Written by: IELTS I-Ready, 9/12/2023
Marked by: Ex-BC Examiner
(IELTS Academic – 7/12/2023)
Question: Some people say that it’s important for governments to pay for large pieces of art. For example, sculptures to be put on public display in outdoor places. To what extent do you agree or disagree?
Many argue that it is imperative for the authorities to fund monumental artworks such as sculptures to be exhibited in outdoor public settings. I mostly agree with this notion as this can boost tourism and beautify a region; however, this can polarise the community.
One valid argument for my agreement is that investing in public art can stimulate economic growth, particularly the tourist industry. When pieces of art are strategically placed in public areas, they can serve as tourist attractions which can captivate the attention of visitors from around the world. For example, New York City welcomes a high influx of travellers annually to witness the Statue of Liberty in person, contributing significantly to the governmental revenue and creating many employment opportunities in the hospitality and tourism sectors.
Another legitimate point to consider is that the exhibition in public regions of government-financed artworks can make an area more aesthetically pleasing. This can help revitalise mundane public places into more vibrant and lively destinations which can enhance the overall well-being of the citizenry, both physically and mentally. For instance, many squares with large installations of statues can serve as an open-air exercise place for local residents, providing them with a tranquil spot to seek respite from the hectic society.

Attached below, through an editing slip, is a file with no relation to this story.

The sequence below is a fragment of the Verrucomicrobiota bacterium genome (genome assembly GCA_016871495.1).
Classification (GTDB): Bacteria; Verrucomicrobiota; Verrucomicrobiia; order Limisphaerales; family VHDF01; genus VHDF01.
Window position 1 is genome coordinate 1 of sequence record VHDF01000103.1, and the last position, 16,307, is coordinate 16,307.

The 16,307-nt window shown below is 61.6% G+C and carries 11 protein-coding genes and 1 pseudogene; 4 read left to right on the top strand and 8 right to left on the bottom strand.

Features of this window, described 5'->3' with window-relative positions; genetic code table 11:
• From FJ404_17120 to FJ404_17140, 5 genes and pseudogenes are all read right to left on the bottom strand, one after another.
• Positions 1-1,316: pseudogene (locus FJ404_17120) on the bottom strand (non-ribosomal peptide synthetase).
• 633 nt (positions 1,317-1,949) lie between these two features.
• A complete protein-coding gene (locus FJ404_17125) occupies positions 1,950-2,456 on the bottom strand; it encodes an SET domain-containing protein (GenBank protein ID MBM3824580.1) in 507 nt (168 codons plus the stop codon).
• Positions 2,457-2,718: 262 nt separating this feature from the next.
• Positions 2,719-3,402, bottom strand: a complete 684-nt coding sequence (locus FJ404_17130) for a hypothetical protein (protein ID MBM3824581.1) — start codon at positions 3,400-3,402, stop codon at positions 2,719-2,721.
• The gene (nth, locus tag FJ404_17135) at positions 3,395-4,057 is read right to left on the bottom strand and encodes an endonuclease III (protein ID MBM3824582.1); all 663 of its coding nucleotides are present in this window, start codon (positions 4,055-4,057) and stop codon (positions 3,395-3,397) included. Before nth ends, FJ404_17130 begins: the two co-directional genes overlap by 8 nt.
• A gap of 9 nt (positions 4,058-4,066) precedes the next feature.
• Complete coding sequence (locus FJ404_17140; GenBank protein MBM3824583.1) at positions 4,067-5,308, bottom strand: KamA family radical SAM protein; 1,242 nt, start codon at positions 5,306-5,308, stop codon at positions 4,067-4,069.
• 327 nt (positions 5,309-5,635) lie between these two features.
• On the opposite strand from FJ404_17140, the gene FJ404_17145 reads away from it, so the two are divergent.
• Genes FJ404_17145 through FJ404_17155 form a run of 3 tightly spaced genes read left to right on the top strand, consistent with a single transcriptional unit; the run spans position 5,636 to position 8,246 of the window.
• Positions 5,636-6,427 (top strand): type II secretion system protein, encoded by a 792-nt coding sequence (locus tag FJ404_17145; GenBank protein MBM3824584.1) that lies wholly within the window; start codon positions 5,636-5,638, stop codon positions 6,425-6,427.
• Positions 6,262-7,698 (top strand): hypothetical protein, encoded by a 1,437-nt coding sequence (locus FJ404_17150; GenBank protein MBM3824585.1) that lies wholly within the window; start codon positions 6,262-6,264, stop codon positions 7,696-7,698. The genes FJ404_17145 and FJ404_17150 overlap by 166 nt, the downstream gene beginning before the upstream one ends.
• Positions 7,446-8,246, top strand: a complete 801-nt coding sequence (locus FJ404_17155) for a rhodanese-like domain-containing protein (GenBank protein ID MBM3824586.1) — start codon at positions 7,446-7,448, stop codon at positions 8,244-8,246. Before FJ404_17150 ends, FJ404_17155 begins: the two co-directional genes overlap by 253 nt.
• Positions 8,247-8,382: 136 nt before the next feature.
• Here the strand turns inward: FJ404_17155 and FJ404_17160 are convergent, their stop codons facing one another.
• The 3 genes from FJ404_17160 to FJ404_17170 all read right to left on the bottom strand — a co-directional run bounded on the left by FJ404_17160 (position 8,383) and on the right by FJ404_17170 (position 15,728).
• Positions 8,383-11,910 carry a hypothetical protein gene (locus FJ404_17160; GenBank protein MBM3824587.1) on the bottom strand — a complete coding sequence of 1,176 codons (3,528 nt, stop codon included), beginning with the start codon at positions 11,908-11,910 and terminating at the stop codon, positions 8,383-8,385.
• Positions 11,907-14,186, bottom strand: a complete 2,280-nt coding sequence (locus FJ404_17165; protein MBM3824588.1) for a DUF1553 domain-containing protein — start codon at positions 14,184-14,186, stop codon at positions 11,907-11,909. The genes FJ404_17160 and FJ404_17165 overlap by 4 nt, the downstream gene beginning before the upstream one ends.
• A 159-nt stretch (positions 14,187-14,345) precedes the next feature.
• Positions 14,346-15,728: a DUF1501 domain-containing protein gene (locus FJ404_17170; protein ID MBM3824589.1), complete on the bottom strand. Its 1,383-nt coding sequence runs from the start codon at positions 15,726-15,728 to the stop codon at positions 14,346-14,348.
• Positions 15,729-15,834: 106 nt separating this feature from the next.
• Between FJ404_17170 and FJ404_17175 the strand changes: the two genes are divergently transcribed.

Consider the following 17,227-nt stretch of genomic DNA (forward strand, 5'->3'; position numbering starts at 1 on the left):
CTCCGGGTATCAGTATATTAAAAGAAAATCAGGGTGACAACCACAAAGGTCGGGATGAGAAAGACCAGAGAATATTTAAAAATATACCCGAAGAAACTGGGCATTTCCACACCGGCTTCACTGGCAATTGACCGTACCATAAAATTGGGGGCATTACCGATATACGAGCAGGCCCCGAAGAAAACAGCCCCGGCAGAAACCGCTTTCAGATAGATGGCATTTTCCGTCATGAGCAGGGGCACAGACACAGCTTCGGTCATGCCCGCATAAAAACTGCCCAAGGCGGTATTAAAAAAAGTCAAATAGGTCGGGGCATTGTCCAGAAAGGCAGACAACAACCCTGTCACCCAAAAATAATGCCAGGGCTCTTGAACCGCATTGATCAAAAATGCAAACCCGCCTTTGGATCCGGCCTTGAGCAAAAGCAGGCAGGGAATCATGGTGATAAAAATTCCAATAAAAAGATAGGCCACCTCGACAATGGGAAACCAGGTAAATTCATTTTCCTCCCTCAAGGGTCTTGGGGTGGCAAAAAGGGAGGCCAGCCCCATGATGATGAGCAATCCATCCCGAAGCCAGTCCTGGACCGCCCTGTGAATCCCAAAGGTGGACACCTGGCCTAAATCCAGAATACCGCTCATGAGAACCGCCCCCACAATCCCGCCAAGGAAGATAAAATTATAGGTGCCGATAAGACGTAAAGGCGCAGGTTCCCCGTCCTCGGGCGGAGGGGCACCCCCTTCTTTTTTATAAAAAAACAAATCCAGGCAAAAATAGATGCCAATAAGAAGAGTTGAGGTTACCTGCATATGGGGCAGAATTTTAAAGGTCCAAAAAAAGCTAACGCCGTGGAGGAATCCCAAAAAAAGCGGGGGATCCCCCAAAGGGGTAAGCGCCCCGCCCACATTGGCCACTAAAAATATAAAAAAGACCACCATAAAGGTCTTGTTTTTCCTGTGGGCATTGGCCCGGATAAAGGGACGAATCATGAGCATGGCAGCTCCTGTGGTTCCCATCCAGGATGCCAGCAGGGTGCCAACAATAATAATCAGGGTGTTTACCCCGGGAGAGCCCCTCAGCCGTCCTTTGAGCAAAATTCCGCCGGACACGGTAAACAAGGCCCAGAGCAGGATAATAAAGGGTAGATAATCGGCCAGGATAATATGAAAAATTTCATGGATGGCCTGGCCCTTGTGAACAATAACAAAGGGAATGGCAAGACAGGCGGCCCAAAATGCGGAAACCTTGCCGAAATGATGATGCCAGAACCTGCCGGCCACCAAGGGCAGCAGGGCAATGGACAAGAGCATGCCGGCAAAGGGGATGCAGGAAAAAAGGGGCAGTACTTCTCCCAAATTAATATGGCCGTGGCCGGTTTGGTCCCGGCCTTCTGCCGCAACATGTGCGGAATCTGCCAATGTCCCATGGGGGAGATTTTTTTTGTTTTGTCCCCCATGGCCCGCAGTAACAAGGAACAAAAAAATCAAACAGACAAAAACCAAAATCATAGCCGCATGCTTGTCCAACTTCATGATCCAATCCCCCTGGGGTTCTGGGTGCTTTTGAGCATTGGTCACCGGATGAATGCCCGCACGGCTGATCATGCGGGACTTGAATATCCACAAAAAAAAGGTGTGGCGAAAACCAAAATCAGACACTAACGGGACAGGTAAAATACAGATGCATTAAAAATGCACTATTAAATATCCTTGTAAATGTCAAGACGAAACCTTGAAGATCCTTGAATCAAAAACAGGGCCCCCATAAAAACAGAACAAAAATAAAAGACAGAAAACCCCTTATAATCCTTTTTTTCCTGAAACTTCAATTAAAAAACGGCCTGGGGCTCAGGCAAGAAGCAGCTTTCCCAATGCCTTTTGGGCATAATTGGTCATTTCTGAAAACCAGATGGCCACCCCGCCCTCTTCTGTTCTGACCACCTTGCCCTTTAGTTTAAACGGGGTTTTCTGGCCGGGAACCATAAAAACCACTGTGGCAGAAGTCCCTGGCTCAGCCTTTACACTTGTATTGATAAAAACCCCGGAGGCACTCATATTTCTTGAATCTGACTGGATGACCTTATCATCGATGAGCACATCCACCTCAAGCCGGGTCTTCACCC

Nevertheless, I concede that this may be contentious amongst the masses. This is because art preferences may vary widely amongst individuals, making it difficult to justify an acceptable item to be showcased. Consequently, this raises questions about the fairness of selection and the authorities may be subjected to public criticism because a chosen artwork may not resonate with all viewers. To illustrate, a giant war memorial monument in Vietnam has been under public scrutiny due to poor aesthetic quality by a large cohort, sparking unwanted public controversies in the media.
In conclusion, although I admit that allocating national resources tomaking large-scale public art projects can cause contention amongst the general public, I largely contend that this can draw tourists’ attention and enliven a region. Where possible, the local authorities should gather public opinion before funding an artwork to lessen discord. (348 words)
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